Are You Mentally Tough Enough to Invest in the Stock Market?

The Market Is a Dangerous Place to Invest If You Are Not Prepared Mentally.

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When I first started to get serious about investing in the stock market I corresponded with some very successful and skilled traders on the Prodigy Money Talk bulletin boards.  I wanted to learn everything I could about trading and investing in stocks and asked them hundreds of questions.  

I would ask questions about which broker to use and what charting programs were best.  I pestered them day and night to teach me about technical analysis so I could learn how to find the best stocks to be in.

 And although they were very generous with their time and knowledge, always answering my questions politely, they consistently brought things back to the mental game of the market.

I couldn't really understand what they were trying to tell me.  It seemed simple -- or so I thought -- find good stocks, buy them, sell them when they went up, and repeat until I was a billionaire.  What did the "mental game" have to do with the stock market I reasoned?

Pretty much everything it turns out.

Most people forget that the stock market is a "zero-sum" game, meaning you only make a dollar by having somebody else lose a dollar -- and visa versa.  What that means is that you are entering a highly competitive environment, whether you like it or not.  If you are not used to competition, or the mindset that accompanies it, that can be a problem.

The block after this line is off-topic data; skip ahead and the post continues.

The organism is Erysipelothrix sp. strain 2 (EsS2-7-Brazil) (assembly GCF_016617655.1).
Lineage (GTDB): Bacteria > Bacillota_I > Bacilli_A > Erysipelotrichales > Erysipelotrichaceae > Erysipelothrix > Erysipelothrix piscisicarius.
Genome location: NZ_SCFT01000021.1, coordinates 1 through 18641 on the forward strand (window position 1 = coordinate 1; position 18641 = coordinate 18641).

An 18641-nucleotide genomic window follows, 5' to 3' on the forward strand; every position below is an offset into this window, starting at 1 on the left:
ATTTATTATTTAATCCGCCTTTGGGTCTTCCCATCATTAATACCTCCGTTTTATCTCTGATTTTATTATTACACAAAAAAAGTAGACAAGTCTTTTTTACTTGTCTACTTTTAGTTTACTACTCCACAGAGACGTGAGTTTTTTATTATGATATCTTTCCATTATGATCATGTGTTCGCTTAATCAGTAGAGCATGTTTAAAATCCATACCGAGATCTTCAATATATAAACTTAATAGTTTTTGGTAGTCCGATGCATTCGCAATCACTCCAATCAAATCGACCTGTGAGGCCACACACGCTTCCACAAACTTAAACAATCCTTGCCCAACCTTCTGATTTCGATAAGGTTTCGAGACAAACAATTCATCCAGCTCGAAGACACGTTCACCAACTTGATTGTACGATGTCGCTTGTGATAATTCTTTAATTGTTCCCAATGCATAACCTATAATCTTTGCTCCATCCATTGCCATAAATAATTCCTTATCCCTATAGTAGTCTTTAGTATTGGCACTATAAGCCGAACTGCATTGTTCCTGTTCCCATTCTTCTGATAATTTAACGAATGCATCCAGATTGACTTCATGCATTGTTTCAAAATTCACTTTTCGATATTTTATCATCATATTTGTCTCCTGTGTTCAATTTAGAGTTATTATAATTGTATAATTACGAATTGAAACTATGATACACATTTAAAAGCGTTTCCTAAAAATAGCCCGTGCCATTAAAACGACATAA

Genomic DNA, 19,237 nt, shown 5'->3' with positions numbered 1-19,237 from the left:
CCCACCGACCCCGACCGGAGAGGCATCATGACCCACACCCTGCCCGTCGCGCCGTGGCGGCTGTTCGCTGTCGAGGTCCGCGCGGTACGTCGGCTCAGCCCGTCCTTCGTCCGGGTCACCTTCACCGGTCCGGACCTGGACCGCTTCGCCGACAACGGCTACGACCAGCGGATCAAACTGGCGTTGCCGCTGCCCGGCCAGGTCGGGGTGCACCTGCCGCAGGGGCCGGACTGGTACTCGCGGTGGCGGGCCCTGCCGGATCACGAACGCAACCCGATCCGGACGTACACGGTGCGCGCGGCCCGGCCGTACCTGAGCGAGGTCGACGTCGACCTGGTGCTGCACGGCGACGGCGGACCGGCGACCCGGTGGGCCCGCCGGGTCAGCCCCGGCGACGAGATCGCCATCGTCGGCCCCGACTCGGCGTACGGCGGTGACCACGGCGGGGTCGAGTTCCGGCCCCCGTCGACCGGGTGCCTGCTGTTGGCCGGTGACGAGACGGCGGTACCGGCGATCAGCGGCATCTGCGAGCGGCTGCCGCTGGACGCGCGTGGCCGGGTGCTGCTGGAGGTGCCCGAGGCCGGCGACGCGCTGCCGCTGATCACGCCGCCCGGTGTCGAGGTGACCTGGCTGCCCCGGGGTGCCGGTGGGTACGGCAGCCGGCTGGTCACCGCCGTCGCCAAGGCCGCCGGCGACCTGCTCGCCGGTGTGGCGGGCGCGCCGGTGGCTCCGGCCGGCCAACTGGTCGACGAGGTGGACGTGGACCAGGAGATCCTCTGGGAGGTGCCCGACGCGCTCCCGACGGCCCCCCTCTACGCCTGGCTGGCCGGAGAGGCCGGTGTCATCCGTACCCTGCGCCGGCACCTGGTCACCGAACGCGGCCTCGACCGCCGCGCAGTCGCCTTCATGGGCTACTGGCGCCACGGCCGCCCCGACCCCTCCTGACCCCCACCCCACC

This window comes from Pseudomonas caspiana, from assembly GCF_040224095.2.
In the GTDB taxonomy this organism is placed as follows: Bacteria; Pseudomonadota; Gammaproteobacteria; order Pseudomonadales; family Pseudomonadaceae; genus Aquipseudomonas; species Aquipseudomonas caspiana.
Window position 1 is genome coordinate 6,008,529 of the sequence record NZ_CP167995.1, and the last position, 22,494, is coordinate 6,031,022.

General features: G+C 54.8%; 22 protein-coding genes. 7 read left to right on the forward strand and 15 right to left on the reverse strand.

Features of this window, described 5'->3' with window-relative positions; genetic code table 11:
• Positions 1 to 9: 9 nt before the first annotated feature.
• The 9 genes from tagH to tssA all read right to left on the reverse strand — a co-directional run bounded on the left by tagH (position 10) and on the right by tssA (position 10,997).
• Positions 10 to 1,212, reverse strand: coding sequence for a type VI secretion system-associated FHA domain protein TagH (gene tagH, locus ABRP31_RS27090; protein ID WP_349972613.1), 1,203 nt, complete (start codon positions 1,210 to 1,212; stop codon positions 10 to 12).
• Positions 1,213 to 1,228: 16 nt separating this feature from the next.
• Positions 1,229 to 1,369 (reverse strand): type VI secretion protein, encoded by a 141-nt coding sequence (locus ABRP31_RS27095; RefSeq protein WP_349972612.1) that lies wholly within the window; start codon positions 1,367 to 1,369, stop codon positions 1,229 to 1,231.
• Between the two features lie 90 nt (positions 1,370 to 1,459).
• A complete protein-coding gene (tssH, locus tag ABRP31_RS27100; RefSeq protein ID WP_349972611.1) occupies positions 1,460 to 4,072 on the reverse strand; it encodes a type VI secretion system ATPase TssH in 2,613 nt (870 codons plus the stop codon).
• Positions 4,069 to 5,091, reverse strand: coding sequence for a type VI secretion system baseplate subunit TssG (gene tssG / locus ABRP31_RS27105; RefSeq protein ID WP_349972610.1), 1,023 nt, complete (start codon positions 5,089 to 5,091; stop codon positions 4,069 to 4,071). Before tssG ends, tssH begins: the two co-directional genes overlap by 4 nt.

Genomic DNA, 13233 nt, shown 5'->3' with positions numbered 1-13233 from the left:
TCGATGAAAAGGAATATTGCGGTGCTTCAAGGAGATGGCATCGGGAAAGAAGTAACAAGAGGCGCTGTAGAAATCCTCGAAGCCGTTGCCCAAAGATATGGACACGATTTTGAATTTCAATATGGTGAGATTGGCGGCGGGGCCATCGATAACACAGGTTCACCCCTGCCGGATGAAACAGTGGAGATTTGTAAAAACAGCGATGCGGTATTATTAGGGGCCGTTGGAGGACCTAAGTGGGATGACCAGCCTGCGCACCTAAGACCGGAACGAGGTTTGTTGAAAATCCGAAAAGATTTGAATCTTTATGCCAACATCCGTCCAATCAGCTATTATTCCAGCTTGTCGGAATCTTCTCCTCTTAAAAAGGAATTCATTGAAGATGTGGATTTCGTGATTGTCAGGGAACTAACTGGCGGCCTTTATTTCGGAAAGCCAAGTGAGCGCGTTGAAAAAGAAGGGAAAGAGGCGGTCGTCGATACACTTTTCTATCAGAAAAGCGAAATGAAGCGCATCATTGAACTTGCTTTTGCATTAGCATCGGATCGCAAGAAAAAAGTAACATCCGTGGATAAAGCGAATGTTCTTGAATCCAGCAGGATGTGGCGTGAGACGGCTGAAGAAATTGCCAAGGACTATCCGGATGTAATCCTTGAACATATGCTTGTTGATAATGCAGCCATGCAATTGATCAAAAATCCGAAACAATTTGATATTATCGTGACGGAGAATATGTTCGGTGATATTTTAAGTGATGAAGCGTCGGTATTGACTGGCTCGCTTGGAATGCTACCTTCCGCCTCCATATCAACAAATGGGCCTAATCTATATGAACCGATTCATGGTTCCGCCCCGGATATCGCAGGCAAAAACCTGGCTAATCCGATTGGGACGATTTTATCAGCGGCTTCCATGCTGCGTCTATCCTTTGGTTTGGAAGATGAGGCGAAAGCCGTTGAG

But the biggest mental challenge in the stock market is that it is perpetual.

 Though it has opening and closing hours, it never stops.  There is no beginning and no end.  Because of this it makes it very hard to not only gauge your performance, but more importantly, be comfortable with it.

A game, for example, has a beginning, an end, and a definitive goal.  You know when you are to start, you know explicitly what you are trying to accomplish or achieve, and you know definitely when play is over.

 And once it is, you can objectively determine how well you did. Not so in the stock market.

You buy a stock, it goes up, you sell it, and it goes up even more.  Did you win because you made money, or did you lose because you lost out on more money?

Your portfolio is up 15% for the year by June.  But by the end of the year the market has dropped and you are now only up 7% come December 31st.  Is that good because you can't that type of return anywhere else, or is it bad because you gave up 8% on your money?  

Think about it, when you are up 15% by the middle of the year, what are you supposed to do? Sell your stocks and book a nice profit?  If the market drops you are a hero.  But if it keeps going up then you are a goat.  And what is magical about the 31st of December?  What if in the first month of the New Year you give half of it back?  Is your return for the previous year nullified?

Yes? No? Maybe?

It's a lot to think about and we will explore more concepts relating to the mental game of the stock market in future articles.

Check out my list of "20 Books Every Investor Should Know About."

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